Date of Degree
PhD (Doctor of Philosophy)
In this thesis, there are generally three contributions to the Ranking and Selection problem in discrete-event simulation area. Ranking and selection is an important problem when people want to select single or multiple best designs from alternative pool.
There are two different types in discrete-event simulation: terminating simulation and steady-state simulation. For steady-state simulation, there is an initial trend before the data output enters into the steady-state, if we cannot start the simulation from steady state. We need to remove the initial trend before we use the data to estimate the steady-state mean. Our first contribution regards the application to eliminate the initial trend/initialization bias. In this thesis, we present a novel solution to remove the initial trend motivated by offline change detection method. The method is designed to monitor the cumulative absolute bias from the estimated steady-state mean. Experiments are conducted to compare our procedure with other existing methods. Our method is shown to be at least no worse than those methods and in some cases much better. After removing the initialization bias, we can apply a ranking and selection procedure for the data outputs from steady-state simulation.
There are two main approaches to ranking and selection problem. One is subset selection and the other one is indifference zone selection. Also by employing directed graph, some single-best ranking and selection methods can be extended to solve multi-best selection problem. Our method is designed to solve multi-best ranking and selection. And in Chapter 3, one procedure for ranking and selection in terminating simulation is extended based full sequential idea. It means we compare the sample means among all systems in contention at each stage. Also, we add a technique to do pre-selection of the superior systems at the same time of eliminating inferior systems. This can accelerate the speed of obtaining the number of best systems we want. Experiments are conducted to demonstrate the pre-selection technique can save observation significantly compared with the procedure without it. Also compared with existing methods, our procedure can save significant number of observations. We also explore the effect of common random number. By using it in the simulation process, more observations can be saved.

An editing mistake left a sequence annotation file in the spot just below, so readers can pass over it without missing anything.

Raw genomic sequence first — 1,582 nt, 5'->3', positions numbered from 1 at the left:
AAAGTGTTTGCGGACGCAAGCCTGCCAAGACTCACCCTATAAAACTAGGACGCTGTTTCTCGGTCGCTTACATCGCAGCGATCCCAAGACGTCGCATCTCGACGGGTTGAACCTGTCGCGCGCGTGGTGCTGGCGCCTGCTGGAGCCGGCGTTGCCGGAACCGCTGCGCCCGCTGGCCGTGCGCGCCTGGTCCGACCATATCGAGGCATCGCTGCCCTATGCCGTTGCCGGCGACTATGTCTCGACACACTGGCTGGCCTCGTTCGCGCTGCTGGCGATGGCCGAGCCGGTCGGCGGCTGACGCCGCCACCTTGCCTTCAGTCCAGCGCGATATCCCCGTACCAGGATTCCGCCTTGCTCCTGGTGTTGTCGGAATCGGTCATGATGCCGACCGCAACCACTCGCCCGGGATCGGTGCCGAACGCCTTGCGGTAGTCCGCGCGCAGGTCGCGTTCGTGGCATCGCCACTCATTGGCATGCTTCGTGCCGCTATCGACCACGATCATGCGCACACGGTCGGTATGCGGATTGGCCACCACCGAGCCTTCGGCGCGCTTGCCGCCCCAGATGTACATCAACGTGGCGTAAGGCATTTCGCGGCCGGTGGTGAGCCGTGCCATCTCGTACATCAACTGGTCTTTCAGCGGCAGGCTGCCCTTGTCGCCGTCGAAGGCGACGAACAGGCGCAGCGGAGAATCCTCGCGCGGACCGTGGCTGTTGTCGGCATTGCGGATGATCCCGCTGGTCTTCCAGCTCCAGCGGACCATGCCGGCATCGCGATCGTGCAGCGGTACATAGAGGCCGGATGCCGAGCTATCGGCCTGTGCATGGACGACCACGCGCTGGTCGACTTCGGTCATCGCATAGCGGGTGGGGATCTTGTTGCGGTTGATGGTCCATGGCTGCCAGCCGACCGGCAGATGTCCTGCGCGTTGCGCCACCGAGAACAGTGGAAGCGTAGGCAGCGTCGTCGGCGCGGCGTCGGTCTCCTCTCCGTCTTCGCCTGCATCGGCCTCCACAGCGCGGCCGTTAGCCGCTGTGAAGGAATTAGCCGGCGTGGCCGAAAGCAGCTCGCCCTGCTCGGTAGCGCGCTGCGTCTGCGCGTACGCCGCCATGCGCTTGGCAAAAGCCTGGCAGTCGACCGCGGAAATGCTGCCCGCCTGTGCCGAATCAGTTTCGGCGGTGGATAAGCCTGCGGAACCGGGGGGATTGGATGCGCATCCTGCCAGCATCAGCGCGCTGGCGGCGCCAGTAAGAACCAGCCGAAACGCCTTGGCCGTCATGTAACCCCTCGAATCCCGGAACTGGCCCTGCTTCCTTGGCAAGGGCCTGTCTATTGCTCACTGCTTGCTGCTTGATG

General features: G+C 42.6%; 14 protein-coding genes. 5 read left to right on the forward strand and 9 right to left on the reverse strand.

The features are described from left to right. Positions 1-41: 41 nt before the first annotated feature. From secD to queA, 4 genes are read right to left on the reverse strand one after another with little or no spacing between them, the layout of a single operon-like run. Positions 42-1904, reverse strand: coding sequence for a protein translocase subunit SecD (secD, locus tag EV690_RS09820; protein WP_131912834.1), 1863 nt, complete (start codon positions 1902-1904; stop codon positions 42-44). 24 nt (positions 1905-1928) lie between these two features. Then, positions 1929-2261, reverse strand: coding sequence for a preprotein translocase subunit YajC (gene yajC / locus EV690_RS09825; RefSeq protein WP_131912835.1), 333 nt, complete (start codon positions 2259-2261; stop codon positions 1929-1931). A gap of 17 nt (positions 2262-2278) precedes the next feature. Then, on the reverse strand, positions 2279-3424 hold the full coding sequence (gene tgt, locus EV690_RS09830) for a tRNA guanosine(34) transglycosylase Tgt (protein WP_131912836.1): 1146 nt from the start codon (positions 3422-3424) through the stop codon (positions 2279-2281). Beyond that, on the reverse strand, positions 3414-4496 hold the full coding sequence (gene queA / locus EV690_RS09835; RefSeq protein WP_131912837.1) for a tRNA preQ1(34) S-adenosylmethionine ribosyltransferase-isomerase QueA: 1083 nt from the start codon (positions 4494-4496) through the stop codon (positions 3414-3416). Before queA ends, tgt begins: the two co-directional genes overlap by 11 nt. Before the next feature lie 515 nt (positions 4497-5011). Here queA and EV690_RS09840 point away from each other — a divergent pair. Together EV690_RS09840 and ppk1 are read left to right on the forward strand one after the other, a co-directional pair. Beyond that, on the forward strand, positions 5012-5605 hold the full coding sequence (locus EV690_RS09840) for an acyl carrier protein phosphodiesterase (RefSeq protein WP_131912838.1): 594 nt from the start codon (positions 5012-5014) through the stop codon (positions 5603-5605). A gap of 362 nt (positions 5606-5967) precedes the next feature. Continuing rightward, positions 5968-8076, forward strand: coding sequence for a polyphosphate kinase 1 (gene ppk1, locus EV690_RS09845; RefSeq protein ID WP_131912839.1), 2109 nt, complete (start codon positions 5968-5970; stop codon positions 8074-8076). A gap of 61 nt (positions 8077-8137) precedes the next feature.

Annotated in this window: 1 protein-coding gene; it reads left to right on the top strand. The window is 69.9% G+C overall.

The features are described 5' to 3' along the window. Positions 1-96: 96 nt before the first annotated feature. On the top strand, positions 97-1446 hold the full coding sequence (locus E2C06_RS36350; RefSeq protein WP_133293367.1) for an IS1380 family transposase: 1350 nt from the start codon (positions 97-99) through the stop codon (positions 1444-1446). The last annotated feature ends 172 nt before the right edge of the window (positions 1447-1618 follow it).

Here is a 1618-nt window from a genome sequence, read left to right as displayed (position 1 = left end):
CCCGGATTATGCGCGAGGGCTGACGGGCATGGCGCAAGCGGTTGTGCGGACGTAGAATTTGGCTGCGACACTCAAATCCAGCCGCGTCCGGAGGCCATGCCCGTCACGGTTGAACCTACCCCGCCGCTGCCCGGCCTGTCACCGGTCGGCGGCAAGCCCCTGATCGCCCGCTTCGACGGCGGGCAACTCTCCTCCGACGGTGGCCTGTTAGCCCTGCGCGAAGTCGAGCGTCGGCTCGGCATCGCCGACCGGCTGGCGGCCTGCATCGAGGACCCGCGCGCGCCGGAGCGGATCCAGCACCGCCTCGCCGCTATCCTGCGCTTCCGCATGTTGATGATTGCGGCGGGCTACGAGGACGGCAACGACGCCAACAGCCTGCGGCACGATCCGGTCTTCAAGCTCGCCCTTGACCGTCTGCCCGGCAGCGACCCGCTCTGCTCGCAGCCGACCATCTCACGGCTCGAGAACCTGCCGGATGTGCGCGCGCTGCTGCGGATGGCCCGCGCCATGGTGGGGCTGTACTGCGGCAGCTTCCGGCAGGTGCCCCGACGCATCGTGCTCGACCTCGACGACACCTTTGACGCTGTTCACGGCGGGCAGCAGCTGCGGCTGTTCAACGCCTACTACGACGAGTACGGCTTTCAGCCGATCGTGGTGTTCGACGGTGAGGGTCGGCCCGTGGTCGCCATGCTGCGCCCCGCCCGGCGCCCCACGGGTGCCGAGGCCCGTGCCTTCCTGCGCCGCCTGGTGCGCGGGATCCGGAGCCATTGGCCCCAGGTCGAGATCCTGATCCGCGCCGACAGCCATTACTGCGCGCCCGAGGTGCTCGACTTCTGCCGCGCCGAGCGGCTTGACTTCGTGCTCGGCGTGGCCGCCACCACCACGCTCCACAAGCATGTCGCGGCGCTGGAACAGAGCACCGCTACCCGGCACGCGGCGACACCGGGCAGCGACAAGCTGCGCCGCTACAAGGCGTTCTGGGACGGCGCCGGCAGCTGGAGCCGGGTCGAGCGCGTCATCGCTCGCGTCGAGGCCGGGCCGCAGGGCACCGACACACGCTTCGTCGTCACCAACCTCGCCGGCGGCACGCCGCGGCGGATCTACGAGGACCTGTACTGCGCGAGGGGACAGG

The third contribution of this thesis is to extend the procedure in Chapter 3 for steady-state simulation. Asymptotic variance is employed in this case. We justify our procedure in asymptotic point of view. And by doing extensive experiments, we demonstrate that our procedure can work in most cases when sample size is finite
xi, 100 pages
Includes bibliographical references (pages 97-100).
Copyright 2013 Huan Yu